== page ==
Emotional Safety Planning with Children

Children who experience abusive situations are forced to process complex emotions, often without being equipped to do so in healthy ways. Creating an emotional safety plan for and alongside your children can help them navigate these emotions and prepare them to respond to moments of crisis in ways that protect their short-term and long-term emotional wellbeing.

  • Make sure your safety planning is age-appropriate. A safety plan will look differently for a younger child than it would for a teen, but your love and support will look the same.
  • Let your children know that what’s happening isn’t their fault and that they didn’t cause it. Tell them that you support them no matter what.
  • Tell them that abuse is never right, even when the person being violent is someone they love.
  • Tell them that you want everyone to be safe, so you have to come up with a plan to use in case of emergencies.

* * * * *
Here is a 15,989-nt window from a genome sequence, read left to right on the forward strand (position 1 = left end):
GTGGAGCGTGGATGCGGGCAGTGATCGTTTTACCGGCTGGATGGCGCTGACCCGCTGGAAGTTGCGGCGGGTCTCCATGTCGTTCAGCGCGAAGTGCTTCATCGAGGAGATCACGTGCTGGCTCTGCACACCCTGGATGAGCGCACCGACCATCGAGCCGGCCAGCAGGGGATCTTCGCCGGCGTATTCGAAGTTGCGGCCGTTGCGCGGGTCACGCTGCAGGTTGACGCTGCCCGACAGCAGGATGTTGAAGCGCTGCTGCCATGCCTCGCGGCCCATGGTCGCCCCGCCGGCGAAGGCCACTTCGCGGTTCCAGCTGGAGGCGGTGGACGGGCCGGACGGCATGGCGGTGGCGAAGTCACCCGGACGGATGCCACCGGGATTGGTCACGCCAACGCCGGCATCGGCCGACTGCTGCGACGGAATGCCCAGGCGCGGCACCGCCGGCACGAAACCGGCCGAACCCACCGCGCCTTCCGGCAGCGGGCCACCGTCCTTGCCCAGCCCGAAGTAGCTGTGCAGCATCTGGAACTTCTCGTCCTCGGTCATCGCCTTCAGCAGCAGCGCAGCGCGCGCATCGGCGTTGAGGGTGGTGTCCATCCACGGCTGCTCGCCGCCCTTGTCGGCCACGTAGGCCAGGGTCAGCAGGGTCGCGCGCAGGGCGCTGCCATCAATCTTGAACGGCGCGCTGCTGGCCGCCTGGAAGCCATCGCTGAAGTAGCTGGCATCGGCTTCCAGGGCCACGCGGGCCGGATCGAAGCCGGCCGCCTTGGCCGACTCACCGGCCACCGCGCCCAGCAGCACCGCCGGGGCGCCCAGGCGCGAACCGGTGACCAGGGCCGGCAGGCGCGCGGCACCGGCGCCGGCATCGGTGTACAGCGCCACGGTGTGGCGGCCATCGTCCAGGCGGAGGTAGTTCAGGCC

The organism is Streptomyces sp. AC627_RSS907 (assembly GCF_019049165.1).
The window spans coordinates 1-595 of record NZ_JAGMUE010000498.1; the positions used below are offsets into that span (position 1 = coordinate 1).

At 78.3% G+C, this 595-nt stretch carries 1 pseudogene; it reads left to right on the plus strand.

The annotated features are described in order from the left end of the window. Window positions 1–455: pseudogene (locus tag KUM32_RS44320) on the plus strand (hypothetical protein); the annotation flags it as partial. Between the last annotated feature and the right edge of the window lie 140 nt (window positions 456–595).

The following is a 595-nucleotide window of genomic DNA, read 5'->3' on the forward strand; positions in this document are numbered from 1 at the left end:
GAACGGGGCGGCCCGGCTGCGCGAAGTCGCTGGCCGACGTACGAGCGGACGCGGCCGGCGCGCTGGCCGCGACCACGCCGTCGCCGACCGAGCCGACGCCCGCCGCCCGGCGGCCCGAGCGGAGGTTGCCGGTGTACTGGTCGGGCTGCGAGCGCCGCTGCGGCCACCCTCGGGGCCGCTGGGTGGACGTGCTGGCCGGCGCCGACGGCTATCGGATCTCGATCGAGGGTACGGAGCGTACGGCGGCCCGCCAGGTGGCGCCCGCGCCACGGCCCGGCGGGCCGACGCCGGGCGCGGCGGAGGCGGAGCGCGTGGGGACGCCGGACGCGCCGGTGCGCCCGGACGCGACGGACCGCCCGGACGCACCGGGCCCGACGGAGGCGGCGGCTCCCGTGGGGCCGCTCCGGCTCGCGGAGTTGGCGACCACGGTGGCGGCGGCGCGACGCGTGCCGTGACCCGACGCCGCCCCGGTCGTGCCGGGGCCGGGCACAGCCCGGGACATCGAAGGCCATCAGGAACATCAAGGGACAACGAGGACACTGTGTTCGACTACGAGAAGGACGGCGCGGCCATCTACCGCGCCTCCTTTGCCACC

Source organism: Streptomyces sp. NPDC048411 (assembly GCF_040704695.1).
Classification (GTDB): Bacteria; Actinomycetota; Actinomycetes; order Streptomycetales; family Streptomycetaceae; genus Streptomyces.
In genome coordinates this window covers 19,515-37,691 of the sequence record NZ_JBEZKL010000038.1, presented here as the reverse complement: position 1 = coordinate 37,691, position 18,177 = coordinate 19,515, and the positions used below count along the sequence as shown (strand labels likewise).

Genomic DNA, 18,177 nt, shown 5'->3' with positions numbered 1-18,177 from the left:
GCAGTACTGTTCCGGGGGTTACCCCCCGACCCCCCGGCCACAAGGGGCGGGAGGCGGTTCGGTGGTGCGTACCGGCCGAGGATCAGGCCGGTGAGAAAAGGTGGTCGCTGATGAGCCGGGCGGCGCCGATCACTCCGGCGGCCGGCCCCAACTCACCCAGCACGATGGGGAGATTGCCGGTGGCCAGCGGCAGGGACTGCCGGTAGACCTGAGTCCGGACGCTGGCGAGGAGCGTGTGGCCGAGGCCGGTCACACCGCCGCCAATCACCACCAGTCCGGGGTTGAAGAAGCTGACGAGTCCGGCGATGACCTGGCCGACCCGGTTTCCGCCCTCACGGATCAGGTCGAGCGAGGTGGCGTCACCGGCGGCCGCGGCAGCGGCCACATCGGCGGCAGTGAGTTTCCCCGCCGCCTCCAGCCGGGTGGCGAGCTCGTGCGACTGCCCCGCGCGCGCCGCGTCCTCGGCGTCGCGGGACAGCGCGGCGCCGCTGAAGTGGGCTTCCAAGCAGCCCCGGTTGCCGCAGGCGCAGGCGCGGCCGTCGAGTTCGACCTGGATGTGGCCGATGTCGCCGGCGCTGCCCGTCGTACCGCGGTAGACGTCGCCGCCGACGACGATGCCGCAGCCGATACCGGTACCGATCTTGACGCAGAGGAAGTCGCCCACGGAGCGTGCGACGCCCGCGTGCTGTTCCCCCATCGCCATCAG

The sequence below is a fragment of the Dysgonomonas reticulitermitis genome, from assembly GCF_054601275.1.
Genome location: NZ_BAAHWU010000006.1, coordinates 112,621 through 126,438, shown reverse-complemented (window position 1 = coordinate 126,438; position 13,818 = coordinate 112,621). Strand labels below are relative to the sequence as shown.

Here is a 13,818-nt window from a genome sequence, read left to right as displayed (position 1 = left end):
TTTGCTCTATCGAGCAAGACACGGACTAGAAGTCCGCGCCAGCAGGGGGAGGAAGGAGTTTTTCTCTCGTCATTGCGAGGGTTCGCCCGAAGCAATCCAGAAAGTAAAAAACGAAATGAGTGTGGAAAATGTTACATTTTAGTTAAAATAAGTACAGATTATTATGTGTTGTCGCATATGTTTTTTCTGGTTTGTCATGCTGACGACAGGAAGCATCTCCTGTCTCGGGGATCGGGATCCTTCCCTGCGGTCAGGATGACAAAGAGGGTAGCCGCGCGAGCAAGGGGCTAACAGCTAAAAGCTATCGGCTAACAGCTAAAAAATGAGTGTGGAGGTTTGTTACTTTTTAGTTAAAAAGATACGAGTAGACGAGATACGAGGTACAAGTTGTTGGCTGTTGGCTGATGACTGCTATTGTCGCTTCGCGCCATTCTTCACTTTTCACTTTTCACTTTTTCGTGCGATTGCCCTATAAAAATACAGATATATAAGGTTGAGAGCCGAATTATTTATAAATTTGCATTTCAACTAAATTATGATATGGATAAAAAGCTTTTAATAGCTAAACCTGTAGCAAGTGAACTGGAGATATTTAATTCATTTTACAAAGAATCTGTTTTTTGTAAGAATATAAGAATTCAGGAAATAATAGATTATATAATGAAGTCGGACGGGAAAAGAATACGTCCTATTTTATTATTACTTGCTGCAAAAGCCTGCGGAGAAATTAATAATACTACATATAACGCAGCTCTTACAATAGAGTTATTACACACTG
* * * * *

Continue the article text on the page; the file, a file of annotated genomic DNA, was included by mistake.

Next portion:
• Remember that your child might tell your partner whatever information you come up with together, which could make an abusive situation more dangerous. When talking about safety plans, use phrases like, “We’re practicing what to do in an emergency,” instead of, “We’re planning what you can do when ____ becomes violent.”
  • Help them make a list of people they’re comfortable talking with and expressing themselves to, and make sure they can contact those people if needed.
  • If possible, enroll them in a counseling program or therapy. Try to find a program that is culturally relevant and specialized in child counseling. If you ever need resources, our Advocates can help find support in your area.

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